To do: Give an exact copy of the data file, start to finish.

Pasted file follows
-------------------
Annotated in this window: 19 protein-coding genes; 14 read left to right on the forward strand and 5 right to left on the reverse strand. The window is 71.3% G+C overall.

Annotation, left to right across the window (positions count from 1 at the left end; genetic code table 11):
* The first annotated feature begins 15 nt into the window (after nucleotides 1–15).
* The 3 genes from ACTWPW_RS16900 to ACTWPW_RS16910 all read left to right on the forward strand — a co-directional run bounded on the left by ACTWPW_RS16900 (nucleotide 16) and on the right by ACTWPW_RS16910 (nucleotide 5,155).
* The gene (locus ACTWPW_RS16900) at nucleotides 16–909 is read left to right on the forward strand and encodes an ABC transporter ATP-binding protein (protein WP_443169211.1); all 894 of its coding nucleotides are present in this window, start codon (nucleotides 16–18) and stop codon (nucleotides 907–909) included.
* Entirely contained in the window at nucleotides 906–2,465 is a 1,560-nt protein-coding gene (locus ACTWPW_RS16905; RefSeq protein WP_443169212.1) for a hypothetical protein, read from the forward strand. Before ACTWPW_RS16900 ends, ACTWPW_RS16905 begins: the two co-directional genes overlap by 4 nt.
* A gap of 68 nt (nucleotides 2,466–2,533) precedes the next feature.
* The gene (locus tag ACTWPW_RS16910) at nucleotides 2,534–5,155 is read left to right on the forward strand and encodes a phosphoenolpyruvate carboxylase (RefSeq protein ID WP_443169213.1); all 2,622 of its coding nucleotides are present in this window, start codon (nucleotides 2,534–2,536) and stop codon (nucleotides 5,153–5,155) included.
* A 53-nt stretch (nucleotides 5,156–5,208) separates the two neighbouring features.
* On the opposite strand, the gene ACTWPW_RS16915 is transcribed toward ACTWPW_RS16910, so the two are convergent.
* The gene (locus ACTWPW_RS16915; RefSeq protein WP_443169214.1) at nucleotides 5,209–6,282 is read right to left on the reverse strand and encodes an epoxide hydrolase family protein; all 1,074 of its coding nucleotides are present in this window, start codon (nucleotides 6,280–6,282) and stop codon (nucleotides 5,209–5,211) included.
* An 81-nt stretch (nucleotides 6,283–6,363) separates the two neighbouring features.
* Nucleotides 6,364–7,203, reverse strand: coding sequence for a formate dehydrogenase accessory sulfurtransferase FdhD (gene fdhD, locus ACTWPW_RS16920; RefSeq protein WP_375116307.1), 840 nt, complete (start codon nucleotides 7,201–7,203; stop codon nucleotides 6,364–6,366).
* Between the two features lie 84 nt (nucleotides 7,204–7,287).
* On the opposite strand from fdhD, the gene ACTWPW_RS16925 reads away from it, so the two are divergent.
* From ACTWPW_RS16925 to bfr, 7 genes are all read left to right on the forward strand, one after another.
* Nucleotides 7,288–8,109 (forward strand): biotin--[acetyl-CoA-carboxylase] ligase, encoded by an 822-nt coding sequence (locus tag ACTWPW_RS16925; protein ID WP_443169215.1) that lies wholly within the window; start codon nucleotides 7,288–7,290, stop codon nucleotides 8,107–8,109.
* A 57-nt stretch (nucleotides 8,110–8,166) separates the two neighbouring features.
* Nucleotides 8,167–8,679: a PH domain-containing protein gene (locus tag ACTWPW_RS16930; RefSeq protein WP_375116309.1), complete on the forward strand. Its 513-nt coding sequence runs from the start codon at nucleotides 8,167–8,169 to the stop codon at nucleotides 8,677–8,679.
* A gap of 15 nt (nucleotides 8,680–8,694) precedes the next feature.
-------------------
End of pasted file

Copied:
Annotated in this window: 19 protein-coding genes; 14 read left to right on the forward strand and 5 right to left on the reverse strand. The window is 71.3% G+C overall.

Annotation, left to right across the window (positions count from 1 at the left end; genetic code table 11):
* The first annotated feature begins 15 nt into the window (after nucleotides 1–15).
* The 3 genes from ACTWPW_RS16900 to ACTWPW_RS16910 all read left to right on the forward strand — a co-directional run bounded on the left by ACTWPW_RS16900 (nucleotide 16) and on the right by ACTWPW_RS16910 (nucleotide 5,155).
* The gene (locus ACTWPW_RS16900) at nucleotides 16–909 is read left to right on the forward strand and encodes an ABC transporter ATP-binding protein (protein WP_443169211.1); all 894 of its coding nucleotides are present in this window, start codon (nucleotides 16–18) and stop codon (nucleotides 907–909) included.
* Entirely contained in the window at nucleotides 906–2,465 is a 1,560-nt protein-coding gene (locus ACTWPW_RS16905; RefSeq protein WP_443169212.1) for a hypothetical protein, read from the forward strand. Before ACTWPW_RS16900 ends, ACTWPW_RS16905 begins: the two co-directional genes overlap by 4 nt.
* A gap of 68 nt (nucleotides 2,466–2,533) precedes the next feature.
* The gene (locus tag ACTWPW_RS16910) at nucleotides 2,534–5,155 is read left to right on the forward strand and encodes a phosphoenolpyruvate carboxylase (RefSeq protein ID WP_443169213.1); all 2,622 of its coding nucleotides are present in this window, start codon (nucleotides 2,534–2,536) and stop codon (nucleotides 5,153–5,155) included.
* A 53-nt stretch (nucleotides 5,156–5,208) separates the two neighbouring features.
* On the opposite strand, the gene ACTWPW_RS16915 is transcribed toward ACTWPW_RS16910, so the two are convergent.
* The gene (locus ACTWPW_RS16915; RefSeq protein WP_443169214.1) at nucleotides 5,209–6,282 is read right to left on the reverse strand and encodes an epoxide hydrolase family protein; all 1,074 of its coding nucleotides are present in this window, start codon (nucleotides 6,280–6,282) and stop codon (nucleotides 5,209–5,211) included.
* An 81-nt stretch (nucleotides 6,283–6,363) separates the two neighbouring features.
* Nucleotides 6,364–7,203, reverse strand: coding sequence for a formate dehydrogenase accessory sulfurtransferase FdhD (gene fdhD, locus ACTWPW_RS16920; RefSeq protein WP_375116307.1), 840 nt, complete (start codon nucleotides 7,201–7,203; stop codon nucleotides 6,364–6,366).
* Between the two features lie 84 nt (nucleotides 7,204–7,287).
* On the opposite strand from fdhD, the gene ACTWPW_RS16925 reads away from it, so the two are divergent.
* From ACTWPW_RS16925 to bfr, 7 genes are all read left to right on the forward strand, one after another.
* Nucleotides 7,288–8,109 (forward strand): biotin--[acetyl-CoA-carboxylase] ligase, encoded by an 822-nt coding sequence (locus tag ACTWPW_RS16925; protein ID WP_443169215.1) that lies wholly within the window; start codon nucleotides 7,288–7,290, stop codon nucleotides 8,107–8,109.
* A 57-nt stretch (nucleotides 8,110–8,166) separates the two neighbouring features.
* Nucleotides 8,167–8,679: a PH domain-containing protein gene (locus tag ACTWPW_RS16930; RefSeq protein WP_375116309.1), complete on the forward strand. Its 513-nt coding sequence runs from the start codon at nucleotides 8,167–8,169 to the stop codon at nucleotides 8,677–8,679.
* A gap of 15 nt (nucleotides 8,680–8,694) precedes the next feature.